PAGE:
A ‘Matrix’ marathon this weekend? Whoa

March 26, 2009 | 10:28 p.m.


Ten years?

It’s hard to believe that, on the last day of this month, a full decade will have passed since Neo broke through The Matrix and changed the perception (and ambition) of special-effects flicks forever.  Jammed with both adrenaline and ambition, "The Matrix"  and its sequels left audiences awestruck and, coming two years after the odious Joel Schumacher camp-fest of "Batman & Robin," it signaled that the future of successful fanboy films was to get smarter, not dumber.

Matrix_logoAndy and Larry Wachowski directed the “best comic book movie ever made even if it’s not a comic book,” according to "Constantine" producer, Michael Uslan, and the film’s influence still echoes; there may never have been a greenlight for "Batman Begins" and "The Dark Knight" without "Matrix," and certainly not one for "Watchmen."

Forget the symbolism, who could forget seeing Hugo Weaving’s Agent Smith out-twist a bullet for the first time? Even Keanu Reeves looked surprised.

The movie is, of course, best seen on a big screen and if you live in the Los Angeles area this weekend is one you should circle on the calendar. The Aero Theatre in Santa Monica (1328 Montana Avenue, 323-466-3456) will screen "The Matrix," "The Matrix Reloaded" and "The Matrix Revolutions" on Saturday (March 28) beginning at 5 p.m. Admission is $10. After the first movie, film historian and author Eric Lichtenfeld will host a panel discussion with "Matrix" editor Zach Staenberg, costume designer Kym Barrett and supervising sound editor Dane A. Davis. We also heard some other folks associated with the film might be showing up….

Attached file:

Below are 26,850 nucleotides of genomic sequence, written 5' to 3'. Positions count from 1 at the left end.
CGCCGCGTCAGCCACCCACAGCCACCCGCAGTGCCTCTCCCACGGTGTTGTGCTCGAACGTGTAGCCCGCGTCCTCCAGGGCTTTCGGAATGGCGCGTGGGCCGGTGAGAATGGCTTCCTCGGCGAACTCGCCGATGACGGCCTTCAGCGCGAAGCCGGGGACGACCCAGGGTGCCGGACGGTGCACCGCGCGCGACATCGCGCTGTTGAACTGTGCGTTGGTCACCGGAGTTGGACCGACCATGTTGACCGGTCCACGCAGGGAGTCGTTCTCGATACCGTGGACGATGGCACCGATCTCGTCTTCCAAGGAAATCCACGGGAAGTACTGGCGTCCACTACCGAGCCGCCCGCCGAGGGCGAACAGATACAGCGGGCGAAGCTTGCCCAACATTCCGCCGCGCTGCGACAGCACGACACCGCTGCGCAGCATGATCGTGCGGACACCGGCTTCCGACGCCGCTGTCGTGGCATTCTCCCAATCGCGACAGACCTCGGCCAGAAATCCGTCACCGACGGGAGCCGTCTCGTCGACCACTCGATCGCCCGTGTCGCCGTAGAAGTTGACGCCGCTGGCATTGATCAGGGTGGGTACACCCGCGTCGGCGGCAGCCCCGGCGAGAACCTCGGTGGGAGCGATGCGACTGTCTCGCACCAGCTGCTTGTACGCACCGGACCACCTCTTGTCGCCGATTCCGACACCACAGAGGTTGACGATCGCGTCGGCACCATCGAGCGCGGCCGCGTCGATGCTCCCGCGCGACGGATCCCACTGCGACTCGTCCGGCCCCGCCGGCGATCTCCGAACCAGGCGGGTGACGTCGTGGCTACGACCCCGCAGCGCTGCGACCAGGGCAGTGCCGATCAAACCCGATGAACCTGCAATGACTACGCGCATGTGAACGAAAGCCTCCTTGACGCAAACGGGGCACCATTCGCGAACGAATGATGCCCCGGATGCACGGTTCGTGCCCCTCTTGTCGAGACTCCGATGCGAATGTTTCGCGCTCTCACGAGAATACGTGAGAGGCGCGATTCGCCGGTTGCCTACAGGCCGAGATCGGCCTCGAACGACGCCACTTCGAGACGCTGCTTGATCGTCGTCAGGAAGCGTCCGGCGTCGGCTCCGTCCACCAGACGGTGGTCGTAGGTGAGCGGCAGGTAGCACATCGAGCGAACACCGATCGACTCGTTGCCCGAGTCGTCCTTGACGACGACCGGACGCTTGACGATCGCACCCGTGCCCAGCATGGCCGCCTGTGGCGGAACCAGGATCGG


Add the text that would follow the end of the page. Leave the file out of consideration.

–Alicia Lozano

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Photos courttesy of Warner Bros

More in: Uncategorized, L.A. events, The Matrix films


5 Responses to A ‘Matrix’ marathon this weekend? Whoa

  1. Celsius1414 says:

    Got the box set with all three movies, Animatrix, and approximately four centuries' worth of special materials, especially for a marathon on the 31st. Can't believe it's been ten years already.
    I've been thinking about the difference in decades, whether 2009 is really *that* much different than 1999 when compared to 1989/1979, 1979/1969, or especially 1969/1959.

  2. Ninja says:

    whoa'd a minute! Those special effects were being used by chinese filmakers for years before we saw them in the west in the Matrix. Just so's you know folks.

  3. Hollywood is notorious for stealing other people's ideas as you can't patent ideas. Yes, these innovative and cool special effects were used for years, decades really, in the Orient with Kung Fu films.
    I loved the first and second Matrix but the third was a massive disappointment. The Keaunu character Neo dying was a real downer. If he had developed Neo-in-the-Matrix-like capabilities in the real world and destroyed the machines, that would've been better.

  4. Hollywood is always looking for a great idea and they're not against re-writing or "re-ideaing" someone's work if it suits them. I loved The Matrix with its cool script, music, kung fu fighting scenes but what it's real genius is that it's an amalgam of the best from other things. The script has the "messiah" figure with Keanu reminiscent of Jesus. The kung fu was stolen from kung fu movies although elegantly so as it works so well in this story, and you got the typical good versus evil motif that works to perfection. The only bad thing about the trilogy is how it ended. The first two, though, were avante-garde and really cool.

  5. John P. Hereria says:

    Sxean Lee-David is mentioned on Lana Wachowski's IMDB account as being one of the collaborators on the first Matrix movie. See here:

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